12 The challenges of presenting such material in exhibition form become apparent at an inauspicious computer terminal in the corner of the gallery space. It is impossible for the visitor to view the whole of the intact albums, guarded in their pristine glass vitrines. The computer makes this task a digital possibility. A user interface allows the visitor to interact with individual albums—turning pages, zooming in and examining details. This aspect of the exhibition provides an invaluable window into the skill of each album-maker and the scope of her album, revealing stylistic nuances and surprising variety within each album. It also reveals the extent to which the albums were works-in-progress. In many of the albums, several pages are unfinished: in some instances lacking one key portrait to complete the scene, in others the basic design elements have been laid out with photographs yet to grace the page.

13 The AGO has gone one step further, making the entirety of the Madame B album available on its website: www.ago.net/madame-b-album. Online users can peruse each page and witness the variety of layouts and design strategies—some intricate like geometric puzzles, others embellished with hand-drawn objects and decorative flourishes. The AGO site also links to a Playing With Pictures flickr group 5 where fifteen group members have created and posted their own photocollages. The exhibition’s website provides collage-makers with downloadable templates, which are comprised of pages from the Madame B, Kate Edith Gough and Maria Cator albums digitally excised of their original photographic elements.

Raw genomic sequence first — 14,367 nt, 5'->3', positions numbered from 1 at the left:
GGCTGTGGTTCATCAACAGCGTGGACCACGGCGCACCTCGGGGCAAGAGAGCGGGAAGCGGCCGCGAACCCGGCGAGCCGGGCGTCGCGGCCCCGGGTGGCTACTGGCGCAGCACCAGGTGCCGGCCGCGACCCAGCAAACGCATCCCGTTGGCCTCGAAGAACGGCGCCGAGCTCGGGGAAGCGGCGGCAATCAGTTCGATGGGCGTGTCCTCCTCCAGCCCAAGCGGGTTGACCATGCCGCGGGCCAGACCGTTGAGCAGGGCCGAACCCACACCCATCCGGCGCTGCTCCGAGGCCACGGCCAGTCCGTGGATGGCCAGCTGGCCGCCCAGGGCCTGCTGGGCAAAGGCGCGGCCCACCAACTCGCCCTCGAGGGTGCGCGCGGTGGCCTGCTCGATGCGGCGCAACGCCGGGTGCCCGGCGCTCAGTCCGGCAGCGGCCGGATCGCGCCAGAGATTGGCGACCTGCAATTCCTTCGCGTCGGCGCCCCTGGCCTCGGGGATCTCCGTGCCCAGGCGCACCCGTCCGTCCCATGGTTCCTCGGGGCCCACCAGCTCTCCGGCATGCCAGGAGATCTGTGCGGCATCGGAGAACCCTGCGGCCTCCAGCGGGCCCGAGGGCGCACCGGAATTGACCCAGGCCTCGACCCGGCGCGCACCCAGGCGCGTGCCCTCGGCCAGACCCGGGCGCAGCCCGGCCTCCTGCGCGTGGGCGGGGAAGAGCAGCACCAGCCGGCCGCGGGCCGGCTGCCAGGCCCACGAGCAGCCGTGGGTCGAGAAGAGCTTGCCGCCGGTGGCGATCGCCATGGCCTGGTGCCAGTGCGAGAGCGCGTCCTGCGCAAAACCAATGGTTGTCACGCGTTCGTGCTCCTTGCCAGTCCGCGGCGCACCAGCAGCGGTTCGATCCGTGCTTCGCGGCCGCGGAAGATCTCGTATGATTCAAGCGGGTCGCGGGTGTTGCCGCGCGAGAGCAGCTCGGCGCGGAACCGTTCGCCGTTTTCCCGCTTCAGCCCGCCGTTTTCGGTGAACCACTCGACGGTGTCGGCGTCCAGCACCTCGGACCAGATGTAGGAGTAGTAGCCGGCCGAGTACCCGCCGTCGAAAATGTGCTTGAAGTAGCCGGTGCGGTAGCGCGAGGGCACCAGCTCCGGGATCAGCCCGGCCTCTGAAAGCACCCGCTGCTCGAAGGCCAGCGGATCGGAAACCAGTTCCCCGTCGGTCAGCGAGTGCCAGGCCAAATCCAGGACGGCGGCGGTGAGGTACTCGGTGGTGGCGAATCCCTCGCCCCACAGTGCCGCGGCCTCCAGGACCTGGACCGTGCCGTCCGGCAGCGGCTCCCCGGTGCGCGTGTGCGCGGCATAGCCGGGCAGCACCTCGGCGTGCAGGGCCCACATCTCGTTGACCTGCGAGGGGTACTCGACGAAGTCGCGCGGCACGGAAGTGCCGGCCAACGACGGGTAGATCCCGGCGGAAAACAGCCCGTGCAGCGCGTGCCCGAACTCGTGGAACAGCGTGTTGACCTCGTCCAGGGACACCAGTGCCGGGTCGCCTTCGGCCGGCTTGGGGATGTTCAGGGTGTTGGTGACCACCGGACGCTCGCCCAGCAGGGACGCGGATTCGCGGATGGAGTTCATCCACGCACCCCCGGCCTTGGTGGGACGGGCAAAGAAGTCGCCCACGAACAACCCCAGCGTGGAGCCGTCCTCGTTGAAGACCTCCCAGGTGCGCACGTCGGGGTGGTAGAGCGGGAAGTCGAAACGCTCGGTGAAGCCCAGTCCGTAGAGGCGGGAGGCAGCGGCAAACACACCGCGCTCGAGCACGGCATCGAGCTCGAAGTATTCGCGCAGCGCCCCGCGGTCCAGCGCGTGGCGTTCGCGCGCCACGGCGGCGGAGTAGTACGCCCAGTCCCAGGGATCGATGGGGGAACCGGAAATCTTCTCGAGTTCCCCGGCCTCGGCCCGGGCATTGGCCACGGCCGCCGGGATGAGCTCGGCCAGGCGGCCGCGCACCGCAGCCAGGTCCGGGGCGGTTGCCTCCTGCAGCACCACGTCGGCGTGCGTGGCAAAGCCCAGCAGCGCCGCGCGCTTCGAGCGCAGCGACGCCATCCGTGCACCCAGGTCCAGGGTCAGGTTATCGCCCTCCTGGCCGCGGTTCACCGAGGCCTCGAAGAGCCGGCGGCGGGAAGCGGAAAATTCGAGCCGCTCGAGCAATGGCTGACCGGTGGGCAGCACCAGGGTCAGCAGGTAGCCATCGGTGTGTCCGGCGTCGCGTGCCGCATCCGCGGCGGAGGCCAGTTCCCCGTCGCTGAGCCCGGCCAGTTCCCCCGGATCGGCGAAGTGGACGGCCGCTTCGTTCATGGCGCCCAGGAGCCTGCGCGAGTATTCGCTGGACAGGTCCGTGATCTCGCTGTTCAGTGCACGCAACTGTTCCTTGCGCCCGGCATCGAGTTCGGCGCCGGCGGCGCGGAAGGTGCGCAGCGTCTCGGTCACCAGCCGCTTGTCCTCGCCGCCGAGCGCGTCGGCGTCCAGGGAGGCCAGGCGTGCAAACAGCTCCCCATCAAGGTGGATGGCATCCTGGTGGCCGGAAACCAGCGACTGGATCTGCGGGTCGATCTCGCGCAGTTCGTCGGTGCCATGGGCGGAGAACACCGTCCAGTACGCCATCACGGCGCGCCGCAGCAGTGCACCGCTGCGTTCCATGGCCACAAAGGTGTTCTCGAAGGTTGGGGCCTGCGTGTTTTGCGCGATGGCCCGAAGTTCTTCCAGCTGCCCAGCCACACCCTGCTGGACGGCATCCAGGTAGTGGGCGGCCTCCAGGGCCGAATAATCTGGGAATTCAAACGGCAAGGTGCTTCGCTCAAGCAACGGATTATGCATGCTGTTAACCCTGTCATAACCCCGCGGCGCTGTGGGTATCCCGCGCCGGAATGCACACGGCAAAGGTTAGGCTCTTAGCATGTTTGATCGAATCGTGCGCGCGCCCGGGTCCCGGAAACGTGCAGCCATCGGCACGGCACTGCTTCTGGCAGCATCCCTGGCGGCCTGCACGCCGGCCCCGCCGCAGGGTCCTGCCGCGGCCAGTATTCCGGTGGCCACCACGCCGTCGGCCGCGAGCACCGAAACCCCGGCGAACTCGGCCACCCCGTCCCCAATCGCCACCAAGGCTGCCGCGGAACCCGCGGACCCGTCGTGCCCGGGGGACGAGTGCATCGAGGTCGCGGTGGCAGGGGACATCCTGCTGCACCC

Fig. 2 Maria Harriet Elizabeth Cator (English, died 1881); Untitled page from the Cator Album, late 1860s/70s Collage of watercolor and albumen prints; Hans P. Kraus, Jr., New York.
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14 Numerous studies have examined the impact of technology and digital imaging in the museum (Hooper-Greenhill: 1995), many echoing Howard Besser’s sentiment that "these interactive processes engage viewers and encourage them to function more like participants than spectators" (Besser 1997: 119). The function of digital technology in the museum is, however, beyond the purview of this paper. Rather, while watching AGO visitors click their way through the albums on the gallery’s computer monitor, I began to see potent parallels between contemporary digital interactivity and Victorian photocollage practice. Photocollage allowed the album-maker to re-appropriate the structured conventions of portrait photography, producing shifting signifiers out of a medium that was itself in flux.